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Flu Season Fears Rise After Record Death Toll Last Year


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Sick child with the flu

After a record 80,000 flu-related deaths last season, the U.S. faces the possibility of another intense influenza spell this fall and winter because of low-performing flu shots, disease mutations and below-par vaccination rates, especially among kids.

The 2018-19 flu season, which began this month, could be as bad or worse as last year’s, health officials say while urging people to take preventative measures, mainly getting the latest flu shot.

“Flu vaccinations save lives,” U.S. Surgeon General Dr. Jerome M. Adams said at a recent news conference.

The flu season’s peak is typically between December and February, according to the Centers for Disease Control and Prevention.

An estimated 900,000 hospitalizations and more than 80,000 deaths were recently linked to last year’s flu season.

The flu’s death toll — the highest in 40 years — included 180 children. Most were not vaccinated, Adams said.

Vaccination Rates for Children Remain Below Goals

Vaccination rates among children remain below a national public-health goal of 80 percent. Last year’s rate dropped by 1.1 percent to 57.9 percent, according to the National Foundation for Infectious Diseases.

Health experts are also reporting a wide range of vaccination coverage among children in the U.S. Rhode Island is the highest at 76.2 percent.  Wyoming comes in last at 43.2 percent.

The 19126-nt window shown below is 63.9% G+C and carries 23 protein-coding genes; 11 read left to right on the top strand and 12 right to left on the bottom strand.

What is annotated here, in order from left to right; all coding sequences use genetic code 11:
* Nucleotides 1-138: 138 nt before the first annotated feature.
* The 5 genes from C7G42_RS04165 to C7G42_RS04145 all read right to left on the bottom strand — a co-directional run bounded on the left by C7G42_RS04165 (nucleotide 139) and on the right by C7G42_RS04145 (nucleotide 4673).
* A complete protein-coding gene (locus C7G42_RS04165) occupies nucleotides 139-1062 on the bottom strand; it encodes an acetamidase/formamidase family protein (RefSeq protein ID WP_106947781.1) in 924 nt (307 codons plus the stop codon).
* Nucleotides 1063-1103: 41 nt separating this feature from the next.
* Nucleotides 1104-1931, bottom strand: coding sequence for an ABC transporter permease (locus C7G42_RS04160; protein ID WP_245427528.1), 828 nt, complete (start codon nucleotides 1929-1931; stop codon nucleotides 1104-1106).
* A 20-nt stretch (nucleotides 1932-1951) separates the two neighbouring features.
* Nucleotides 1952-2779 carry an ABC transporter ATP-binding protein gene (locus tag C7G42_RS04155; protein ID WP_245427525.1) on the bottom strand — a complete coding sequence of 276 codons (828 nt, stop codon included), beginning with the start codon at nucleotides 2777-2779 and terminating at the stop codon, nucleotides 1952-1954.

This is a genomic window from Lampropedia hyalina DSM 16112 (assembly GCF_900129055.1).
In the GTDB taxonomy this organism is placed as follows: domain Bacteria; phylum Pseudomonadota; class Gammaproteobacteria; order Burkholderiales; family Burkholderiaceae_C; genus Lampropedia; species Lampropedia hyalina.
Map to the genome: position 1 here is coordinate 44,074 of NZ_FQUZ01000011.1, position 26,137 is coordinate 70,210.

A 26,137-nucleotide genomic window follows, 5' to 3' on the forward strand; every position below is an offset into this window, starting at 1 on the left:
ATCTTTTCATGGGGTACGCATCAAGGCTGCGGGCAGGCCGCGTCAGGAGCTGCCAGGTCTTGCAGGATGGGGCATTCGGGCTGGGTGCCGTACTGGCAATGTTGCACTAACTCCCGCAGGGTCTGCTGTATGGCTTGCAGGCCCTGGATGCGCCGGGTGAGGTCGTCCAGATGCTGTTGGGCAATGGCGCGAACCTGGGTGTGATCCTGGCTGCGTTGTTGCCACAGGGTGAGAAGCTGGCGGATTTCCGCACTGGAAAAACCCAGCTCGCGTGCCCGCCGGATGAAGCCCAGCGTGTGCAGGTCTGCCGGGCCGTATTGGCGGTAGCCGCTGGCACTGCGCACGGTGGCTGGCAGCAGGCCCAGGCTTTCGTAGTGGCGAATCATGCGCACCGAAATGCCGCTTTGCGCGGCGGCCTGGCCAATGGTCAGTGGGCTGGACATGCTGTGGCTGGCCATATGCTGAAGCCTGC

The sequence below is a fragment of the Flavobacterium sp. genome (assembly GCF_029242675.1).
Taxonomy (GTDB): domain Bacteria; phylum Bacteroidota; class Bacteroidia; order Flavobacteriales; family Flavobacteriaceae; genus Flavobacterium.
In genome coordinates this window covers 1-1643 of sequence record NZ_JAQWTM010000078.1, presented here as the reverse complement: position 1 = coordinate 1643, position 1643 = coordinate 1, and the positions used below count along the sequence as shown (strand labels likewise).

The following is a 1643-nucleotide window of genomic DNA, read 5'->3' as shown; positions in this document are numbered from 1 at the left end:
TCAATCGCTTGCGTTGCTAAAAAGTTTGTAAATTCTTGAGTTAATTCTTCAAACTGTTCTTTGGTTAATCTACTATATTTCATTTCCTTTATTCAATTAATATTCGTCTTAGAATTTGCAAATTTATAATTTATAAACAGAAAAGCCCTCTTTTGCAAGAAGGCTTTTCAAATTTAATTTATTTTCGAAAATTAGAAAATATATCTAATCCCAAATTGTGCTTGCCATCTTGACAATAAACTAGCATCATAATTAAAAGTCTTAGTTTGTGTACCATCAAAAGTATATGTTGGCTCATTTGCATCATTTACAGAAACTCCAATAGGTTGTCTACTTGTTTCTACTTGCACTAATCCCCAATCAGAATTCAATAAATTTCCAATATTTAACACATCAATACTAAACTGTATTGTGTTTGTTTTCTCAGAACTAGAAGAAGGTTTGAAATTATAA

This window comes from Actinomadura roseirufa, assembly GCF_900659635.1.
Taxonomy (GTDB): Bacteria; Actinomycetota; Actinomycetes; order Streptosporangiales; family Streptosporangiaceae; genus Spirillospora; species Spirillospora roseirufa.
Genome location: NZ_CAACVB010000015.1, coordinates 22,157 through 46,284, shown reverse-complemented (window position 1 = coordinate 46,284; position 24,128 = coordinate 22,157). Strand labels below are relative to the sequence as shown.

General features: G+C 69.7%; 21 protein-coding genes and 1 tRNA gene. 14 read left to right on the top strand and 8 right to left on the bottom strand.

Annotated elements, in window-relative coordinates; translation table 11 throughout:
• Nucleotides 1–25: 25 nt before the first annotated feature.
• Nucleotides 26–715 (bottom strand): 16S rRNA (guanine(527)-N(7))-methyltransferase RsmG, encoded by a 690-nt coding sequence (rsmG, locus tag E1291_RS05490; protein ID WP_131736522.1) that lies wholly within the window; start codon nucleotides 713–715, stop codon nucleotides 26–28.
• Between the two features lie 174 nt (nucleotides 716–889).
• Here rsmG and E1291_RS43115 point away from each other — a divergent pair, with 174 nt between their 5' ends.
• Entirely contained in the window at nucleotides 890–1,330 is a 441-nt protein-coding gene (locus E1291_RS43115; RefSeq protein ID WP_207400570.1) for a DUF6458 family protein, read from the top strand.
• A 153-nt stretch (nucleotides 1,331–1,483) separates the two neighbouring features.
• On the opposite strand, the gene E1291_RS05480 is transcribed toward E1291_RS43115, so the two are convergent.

The CDC estimates last year’s flu shot was effective only 36 percent of the time.

Researchers at the University of Texas Medical Branch in Galveston, Texas, are predicting that the vaccine may fall very short for a second year in a row.

The World Health Organization and the U.S. Food and Drug Administration selected the viruses — including the H3N2 virus — for the 2018-19 flu vaccine in March.

Researcher: Mutated Viruses May Sweep U.S.

But flu viruses are constantly changing, says the CDC. So, new viruses — or even mutated viruses — can appear at any time. Selecting the wrong viruses to include in the flu vaccine can interfere with its effectiveness — or its ability to protect against the flu.

Dr. Slobodan Paessler, a pathology researcher at UTMB Galveston, raised concerns about mutations in a recent article in Houstonia Magazine.

Paessler said that due to some “significant genetic differences” in the H3N2 virus that circulated in Australia – and is expected to sweep over America during the 2018-19 flu season – the vaccine may not be effective in keeping people from contracting the flu.

Australia’s flu season runs opposite that of the U.S., so it is often used as guidance in WHO’s recommendation of viruses to be included in the flu shot each year in America.

Paessler’s predictions have been right the past three flu seasons, Houstonia said.

The CDC maintains the flu vaccine is the best bet against the serious illness. People can use a government website — — to find a nearby vaccine provider.